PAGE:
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Comete ese miedo -- or eat your fear -- is what Pulitzer Prize-winning journalist Maria Hinojosa's husband told her to do when imposter syndrome sneaks up on her. But across her decades long career, she's learned to embrace the pressure. Today, she talks to Christopher Rivas about how her parents' experience in the US shaped how she thinks about this country. Plus, what she hopes for the next generation of Brown journalists. Her new young adult book Once I Was You: Finding My Voice and Passing the Mic is out now. 
Sad that Rubirosa is over? Well, guess what: Chris isn't going anywhere! Stay tuned for a new conversation every week about what it means to be BROWN ENOUGH. 
In this last episode of the series, I visit the Dominican Republic for the first time ever. A trip I think will be about finding closure with Rubi ends up becoming a family reunion I’ll never forget.
The last years of Rubi’s life are as action-packed as the rest. But the mysterious circumstances of his death leave me with some uncomfortable questions.
Rubi’s story inspires me. It’s also a warning to me. And when I finally share his story onstage, I find that it’s bigger than just Rubi and me.
Turns out, most of Rubi’s lovers were white women. Looking at my own life, I realized we had that in common. Things get pretty interesting when I start asking questions out loud.
A Tíguere ⁠— a tiger ⁠— is Dominican slang for a smooth-talking ladies' man who gets what he wants. A guy like Rubi. But what does a Tíguere leave in his wake?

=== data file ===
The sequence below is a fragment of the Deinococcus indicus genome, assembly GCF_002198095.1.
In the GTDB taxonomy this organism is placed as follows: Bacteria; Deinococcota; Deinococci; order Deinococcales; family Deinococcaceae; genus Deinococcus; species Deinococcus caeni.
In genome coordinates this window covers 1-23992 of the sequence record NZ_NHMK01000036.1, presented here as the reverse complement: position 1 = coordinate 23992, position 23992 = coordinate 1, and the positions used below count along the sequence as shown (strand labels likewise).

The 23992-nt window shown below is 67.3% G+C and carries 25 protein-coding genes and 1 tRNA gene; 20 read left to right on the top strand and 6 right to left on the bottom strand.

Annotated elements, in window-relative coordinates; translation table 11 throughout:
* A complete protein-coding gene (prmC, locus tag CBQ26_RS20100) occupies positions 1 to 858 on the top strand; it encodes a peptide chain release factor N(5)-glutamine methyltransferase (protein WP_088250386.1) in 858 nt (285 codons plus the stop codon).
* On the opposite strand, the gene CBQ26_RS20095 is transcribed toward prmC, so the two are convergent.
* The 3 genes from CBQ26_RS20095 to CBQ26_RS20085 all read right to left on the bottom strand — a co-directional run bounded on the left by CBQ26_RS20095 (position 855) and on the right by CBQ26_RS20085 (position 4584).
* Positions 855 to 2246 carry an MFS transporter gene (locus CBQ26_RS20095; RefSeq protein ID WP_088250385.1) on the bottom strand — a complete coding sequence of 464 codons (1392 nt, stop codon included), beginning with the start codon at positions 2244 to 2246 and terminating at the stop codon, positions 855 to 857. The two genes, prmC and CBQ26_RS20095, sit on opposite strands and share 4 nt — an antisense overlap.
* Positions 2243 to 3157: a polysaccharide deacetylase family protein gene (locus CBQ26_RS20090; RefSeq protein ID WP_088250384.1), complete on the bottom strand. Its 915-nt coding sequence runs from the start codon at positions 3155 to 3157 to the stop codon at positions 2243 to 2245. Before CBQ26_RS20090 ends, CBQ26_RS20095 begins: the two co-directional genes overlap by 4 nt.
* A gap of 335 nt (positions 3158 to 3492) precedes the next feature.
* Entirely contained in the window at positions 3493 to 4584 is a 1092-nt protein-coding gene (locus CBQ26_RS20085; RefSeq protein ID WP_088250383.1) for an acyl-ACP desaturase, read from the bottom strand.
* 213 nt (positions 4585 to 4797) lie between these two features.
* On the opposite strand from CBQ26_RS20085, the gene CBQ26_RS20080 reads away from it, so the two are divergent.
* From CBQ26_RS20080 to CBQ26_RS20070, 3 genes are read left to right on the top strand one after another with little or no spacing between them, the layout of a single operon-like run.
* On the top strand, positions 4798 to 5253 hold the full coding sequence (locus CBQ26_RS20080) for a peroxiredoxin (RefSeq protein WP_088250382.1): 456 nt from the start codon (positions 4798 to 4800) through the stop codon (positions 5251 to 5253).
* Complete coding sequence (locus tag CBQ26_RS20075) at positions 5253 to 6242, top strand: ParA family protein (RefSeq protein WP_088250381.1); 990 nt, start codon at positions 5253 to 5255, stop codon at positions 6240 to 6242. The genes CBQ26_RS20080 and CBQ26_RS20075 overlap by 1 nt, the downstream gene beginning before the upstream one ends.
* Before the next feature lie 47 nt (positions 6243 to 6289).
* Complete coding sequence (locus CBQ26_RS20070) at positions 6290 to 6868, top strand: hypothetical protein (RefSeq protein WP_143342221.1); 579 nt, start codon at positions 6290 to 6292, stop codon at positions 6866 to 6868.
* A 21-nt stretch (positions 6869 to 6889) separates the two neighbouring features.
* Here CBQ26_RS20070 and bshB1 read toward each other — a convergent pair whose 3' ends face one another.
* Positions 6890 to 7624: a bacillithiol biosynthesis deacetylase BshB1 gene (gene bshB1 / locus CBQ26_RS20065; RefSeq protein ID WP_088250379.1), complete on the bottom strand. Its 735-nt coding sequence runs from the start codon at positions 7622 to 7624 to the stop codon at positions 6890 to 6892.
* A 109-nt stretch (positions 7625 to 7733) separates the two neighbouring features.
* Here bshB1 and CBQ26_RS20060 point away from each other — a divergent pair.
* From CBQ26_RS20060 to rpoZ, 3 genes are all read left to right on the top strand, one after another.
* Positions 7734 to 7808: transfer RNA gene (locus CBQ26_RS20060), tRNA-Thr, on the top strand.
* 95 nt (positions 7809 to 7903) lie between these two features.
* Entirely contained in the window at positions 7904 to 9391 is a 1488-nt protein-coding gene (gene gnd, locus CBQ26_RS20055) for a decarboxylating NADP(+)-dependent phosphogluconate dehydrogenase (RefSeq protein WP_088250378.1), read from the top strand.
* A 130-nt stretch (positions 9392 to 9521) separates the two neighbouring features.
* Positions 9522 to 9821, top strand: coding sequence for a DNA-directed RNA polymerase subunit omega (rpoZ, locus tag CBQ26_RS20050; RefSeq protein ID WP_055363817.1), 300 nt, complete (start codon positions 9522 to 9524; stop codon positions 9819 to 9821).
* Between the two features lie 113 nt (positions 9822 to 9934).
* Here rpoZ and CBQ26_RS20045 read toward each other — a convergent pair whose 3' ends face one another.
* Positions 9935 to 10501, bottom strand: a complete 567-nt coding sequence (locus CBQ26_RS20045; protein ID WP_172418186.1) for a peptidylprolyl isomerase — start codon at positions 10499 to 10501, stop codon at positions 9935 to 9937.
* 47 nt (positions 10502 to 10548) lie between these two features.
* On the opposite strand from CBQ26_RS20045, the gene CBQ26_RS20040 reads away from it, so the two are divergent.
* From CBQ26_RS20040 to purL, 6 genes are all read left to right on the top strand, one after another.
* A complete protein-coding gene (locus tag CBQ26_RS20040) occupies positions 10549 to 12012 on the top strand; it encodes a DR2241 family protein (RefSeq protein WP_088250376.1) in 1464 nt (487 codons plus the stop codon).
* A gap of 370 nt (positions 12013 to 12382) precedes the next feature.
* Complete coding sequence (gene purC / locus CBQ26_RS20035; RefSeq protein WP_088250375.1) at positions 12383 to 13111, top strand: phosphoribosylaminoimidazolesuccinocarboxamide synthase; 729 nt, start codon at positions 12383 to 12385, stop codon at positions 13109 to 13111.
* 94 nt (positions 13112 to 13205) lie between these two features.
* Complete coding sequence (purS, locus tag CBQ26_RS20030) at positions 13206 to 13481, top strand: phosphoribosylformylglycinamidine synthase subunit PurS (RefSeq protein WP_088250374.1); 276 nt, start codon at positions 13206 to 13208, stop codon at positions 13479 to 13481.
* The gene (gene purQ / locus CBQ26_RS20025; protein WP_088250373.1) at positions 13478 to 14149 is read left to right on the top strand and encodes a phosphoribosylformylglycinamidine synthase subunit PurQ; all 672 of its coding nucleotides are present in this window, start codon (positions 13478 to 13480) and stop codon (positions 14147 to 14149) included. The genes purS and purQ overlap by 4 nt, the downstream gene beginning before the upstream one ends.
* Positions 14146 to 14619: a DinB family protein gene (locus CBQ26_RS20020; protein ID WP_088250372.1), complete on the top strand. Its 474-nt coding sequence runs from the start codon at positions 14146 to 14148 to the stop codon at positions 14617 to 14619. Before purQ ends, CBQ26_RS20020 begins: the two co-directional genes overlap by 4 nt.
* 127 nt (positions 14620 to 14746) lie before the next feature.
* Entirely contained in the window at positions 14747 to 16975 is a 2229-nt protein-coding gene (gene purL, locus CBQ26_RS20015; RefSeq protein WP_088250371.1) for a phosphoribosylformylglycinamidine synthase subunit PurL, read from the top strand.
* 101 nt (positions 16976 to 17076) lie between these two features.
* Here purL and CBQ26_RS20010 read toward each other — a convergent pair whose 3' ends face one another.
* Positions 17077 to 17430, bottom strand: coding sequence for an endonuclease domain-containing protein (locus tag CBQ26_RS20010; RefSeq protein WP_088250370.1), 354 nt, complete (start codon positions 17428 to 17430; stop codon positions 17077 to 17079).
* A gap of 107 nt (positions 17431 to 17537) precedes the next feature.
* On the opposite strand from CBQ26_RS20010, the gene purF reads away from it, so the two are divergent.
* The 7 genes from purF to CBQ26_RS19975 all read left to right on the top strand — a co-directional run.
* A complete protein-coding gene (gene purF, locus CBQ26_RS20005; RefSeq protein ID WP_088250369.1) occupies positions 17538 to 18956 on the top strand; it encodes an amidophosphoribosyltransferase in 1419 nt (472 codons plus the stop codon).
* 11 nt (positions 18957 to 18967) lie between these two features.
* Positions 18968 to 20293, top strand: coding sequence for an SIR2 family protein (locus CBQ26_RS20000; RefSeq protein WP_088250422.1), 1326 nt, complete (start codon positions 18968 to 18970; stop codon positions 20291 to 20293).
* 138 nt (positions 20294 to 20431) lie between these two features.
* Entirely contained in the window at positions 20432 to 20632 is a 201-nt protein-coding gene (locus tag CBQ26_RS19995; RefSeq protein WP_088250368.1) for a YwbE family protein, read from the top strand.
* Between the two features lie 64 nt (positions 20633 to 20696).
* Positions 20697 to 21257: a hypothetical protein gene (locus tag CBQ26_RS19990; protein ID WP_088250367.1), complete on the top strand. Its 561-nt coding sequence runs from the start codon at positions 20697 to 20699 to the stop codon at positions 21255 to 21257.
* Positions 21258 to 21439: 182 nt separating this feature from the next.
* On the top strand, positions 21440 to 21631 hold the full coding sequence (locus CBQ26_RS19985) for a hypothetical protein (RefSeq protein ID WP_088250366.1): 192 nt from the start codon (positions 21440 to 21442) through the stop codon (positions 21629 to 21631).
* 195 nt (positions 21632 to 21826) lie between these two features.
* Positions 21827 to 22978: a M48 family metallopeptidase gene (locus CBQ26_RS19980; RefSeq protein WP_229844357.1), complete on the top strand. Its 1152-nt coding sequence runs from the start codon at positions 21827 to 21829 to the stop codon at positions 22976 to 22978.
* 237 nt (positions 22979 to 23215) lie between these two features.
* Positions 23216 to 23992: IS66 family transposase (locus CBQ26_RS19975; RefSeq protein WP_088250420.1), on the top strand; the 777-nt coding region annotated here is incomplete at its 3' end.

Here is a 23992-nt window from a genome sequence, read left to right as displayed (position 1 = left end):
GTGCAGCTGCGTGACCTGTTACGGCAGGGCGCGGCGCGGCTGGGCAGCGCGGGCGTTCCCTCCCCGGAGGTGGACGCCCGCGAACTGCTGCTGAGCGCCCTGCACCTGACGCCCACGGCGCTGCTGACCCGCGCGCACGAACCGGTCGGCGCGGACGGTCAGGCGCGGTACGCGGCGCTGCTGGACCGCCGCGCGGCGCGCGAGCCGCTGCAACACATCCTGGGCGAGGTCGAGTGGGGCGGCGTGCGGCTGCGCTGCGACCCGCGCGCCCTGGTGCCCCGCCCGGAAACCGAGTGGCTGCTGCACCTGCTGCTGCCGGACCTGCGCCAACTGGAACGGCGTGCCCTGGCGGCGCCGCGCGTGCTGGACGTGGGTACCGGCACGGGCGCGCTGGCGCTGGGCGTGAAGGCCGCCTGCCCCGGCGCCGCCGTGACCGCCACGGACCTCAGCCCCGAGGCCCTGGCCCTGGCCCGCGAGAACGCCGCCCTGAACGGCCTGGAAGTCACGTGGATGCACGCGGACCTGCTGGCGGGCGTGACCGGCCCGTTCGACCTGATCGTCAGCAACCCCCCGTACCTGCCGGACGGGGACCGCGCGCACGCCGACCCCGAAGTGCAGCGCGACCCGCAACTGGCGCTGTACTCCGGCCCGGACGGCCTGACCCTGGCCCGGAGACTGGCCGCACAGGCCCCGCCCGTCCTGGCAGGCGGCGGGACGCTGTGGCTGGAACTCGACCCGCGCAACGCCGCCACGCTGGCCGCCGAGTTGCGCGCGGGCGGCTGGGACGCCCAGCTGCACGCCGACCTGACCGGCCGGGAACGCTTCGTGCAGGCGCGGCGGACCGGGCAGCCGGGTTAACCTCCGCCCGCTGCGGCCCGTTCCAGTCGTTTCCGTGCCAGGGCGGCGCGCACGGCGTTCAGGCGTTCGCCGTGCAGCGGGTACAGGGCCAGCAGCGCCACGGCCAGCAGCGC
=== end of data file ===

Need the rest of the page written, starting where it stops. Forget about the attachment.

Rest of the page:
Forget about the white guy in the tux with the British accent. Imagine it’s Jaime Bond, Javi Bond, Bondissimo. Why haven’t Latin Americans gotten to see ourselves up on the big screen?
What does it mean to be Dominican? The good, the bad. I wanna know what’s in my blood. Today, I ask my pops about it. And then I get a lesson on the dark side of Dominican history.
A lover. A race car driver. A polo player. An international jetsetter. One of Rubi’s best friends tells me all about the playboy’s lifestyle. Plus, I look a little deeper into whether the most famous playboy on the silver screen--James Bond--was based on our Rubi.
Meet Rubi ⁠— a bold and bright young man, raised in Paris, who gets close with one of the most dangerous figures in Dominican history. He learned early the benefits of fitting in and playing pretend…and so did I.
The real James Bond was Dominican. No, really! When I found out about Porfirio Rubirosa from a Vanity Fair article in college, I had no idea he would change my life forever.
Introducing: Rubirosa

Introducing: Rubirosa

2022-07-1102:351

Imagine instead of James Bond it was…Jaime Bond, Javi Bond, Bondissimo.  Well, guess what, y’all? The white, British character at the center of Ian Fleming’s super-successful franchise was actually based on a Dominican man. This podcast is the true story of Porfirio Rubirosa’s life, told by me, Christopher Rivas. 
Comments (1)

ingeborg gallwas

Thank you, it makes my day to hear that. https://www.cfa-home.com/

Jul 19th
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